During Friday’s lockdown, someone in our house kept turning on all our lights. I’d spent the morning reading up on the Red Cross’s rules of sheltering in place and setting about lowering our shades, moving our three kids off the ground floor, and turning off the lights. I locked our front door and set the security alarm.
Was I overreacting? Who knew? We’d just learned that our babysitter had gone to high school with Dzhokhar Tsarnaev and had known him well. His family lived on Norfolk Street in Cambridge, a mile from our house. On Facebook, our friends in Watertown were posting images of SWAT teams circling their homes. If I wasn’t being wholly rational, given the circumstances, I forgave myself. At one point, I came downstairs to find the lights in the kitchen, living room, and hallway ablaze. “Who keeps turning on all the lights?” I bellowed. I suspected the culprit to be my husband or sister, who was visiting. But then my 10-year-old son appeared at the top of the stairs, and said, “I do.”
That’s when it hit me. Despite my attempts to appear calm during the lockdown, the tension in our house was thick. We were purposely only telling our kids the bare minimum of information, but they knew something was very wrong. I’d turned our house into a bunker, and our son was understandably trying to lighten the mood.
Many people have said that Friday was like a “snow day without the snow.” But, to me, it was like a snow day without the joy. Despite our best efforts, there was nothing exciting about this unexpected day home from school and work. We’d just come off a week where three people died in an unfathomable bombing, many more sustained injuries, a police officer was killed, and our sense of safety had been shattered. I imagined there were parents who had the wherewithal to break out the board games, bake cookies, and even get their children dressed. Not us. I alternated between talking to my kids in a fake chipper voice and scuttling off in a panic to check Twitter.
Every so often, having torn myself away from the computer, I’d peer out our front door as if I might see him, the baby-faced terrorist striding down our block, his white baseball cap turned backward on his tangle of black hair. Normally, our street is a cacophony of city noises—horns honking, people shouting, and buses barreling through. On Friday all we could hear were birds singing and the occasional siren or helicopter. Nothing else moved.
Late in the afternoon, with our toddler sleeping and two older kids stewing in boredom, I received an email from the mother of our daughter’s friend down the street and, at almost exactly the same time, a phone call from the mother of our son’s friend a few blocks farther away. “Are your kids going stir crazy?” each of them asked. “Want to send them over?” The lockdown was still in place, but, by then, the air in our house was so heavy that we decided to execute illegal evacuations. My husband took each kid down our empty street and delivered them to their friends’ houses. Playdates: 2, Terror: 0.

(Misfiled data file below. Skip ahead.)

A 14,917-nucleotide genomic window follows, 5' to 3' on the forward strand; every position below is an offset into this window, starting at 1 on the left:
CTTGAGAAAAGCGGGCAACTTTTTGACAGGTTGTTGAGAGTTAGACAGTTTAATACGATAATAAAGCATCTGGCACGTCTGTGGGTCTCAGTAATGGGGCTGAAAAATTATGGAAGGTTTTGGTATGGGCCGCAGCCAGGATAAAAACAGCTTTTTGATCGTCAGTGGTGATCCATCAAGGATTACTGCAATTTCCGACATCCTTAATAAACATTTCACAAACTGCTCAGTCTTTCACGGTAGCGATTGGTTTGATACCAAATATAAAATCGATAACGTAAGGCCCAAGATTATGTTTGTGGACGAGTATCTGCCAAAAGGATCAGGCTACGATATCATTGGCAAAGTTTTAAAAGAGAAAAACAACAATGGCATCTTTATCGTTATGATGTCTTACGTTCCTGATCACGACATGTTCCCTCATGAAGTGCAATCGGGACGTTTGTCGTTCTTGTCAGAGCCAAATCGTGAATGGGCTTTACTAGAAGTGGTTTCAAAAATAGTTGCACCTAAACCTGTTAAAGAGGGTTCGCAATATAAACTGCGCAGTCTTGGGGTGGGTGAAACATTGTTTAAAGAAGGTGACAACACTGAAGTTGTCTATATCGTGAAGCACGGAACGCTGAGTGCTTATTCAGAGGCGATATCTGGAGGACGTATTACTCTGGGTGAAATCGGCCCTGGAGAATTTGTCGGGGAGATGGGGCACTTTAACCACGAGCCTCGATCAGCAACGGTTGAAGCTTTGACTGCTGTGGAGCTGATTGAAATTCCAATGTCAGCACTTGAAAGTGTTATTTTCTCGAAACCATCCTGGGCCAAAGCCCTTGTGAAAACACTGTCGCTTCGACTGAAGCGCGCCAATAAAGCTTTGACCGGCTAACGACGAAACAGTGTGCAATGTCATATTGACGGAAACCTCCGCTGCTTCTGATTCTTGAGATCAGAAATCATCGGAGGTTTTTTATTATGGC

Later that night, our daughter, who’s seven, cried as I tucked her into bed. By then, the younger Tsarnaev had been traced to his hiding spot on a boat in the back yard of a home in Watertown. But the police didn’t actually have him in custody yet and, for some inane reason, I decided not to lie to her about it. They had him, I tried to explain, but they didn’t. Confused (who wouldn’t be?), she started crying. I repeated Mr. Rogers’ mantra about the helpers, I told her how great it was that we had so many smart police officers working so hard to arrest the bad guys, and that we were safe. When I turned off the light in her room, I knew my personal grievance was infinitesimal compared to those who’d lost loved ones and limbs in the bombings, a speck on a pinhead in the shadow of their grief. Still, I hated Dzhokhar Tsarnaev and his brother for doing this to us.
The next morning, suspect captured, police victorious, and all of Boston breathing the biggest collective sigh of relief this city has likely ever known, I opened my front door and walked outside.
The cool breeze chilled my cheeks as I descended our front steps, almost tentatively, as if for the first time. I felt like the world was reawakening right in front of me. Or maybe I was the one who was waking up. I have never been so grateful to see the empty plastic cup some reveler left on our front steps, to hear the 64 bus barrel down the street, to walk through the veil of cigarette smoke that mars certain corners of Central Square, or to see cars gunning the yellow light across Mass Ave. I felt giddy with freedom, though all I was doing was returning a few library books, buying milk, and getting in line at Starbucks. Those feelings lasted through the entire weekend.
Mostly, I loved seeing all the people, the crush and variety of humanity that makes our neighborhood so great. No one in Central Square was jumping up and down. There was no fanfare or ticker tape parade. If you hadn’t known what had happened the day before, you never in a million years would have guessed it. We were all just regular people again, running our errands, walking our streets, and reclaiming our rightful places in our normal, everyday lives. Here, at last, was joy.
Source URL: https://www.bostonmagazine.com/news/2013/04/22/a-snow-day-without-the-joy/
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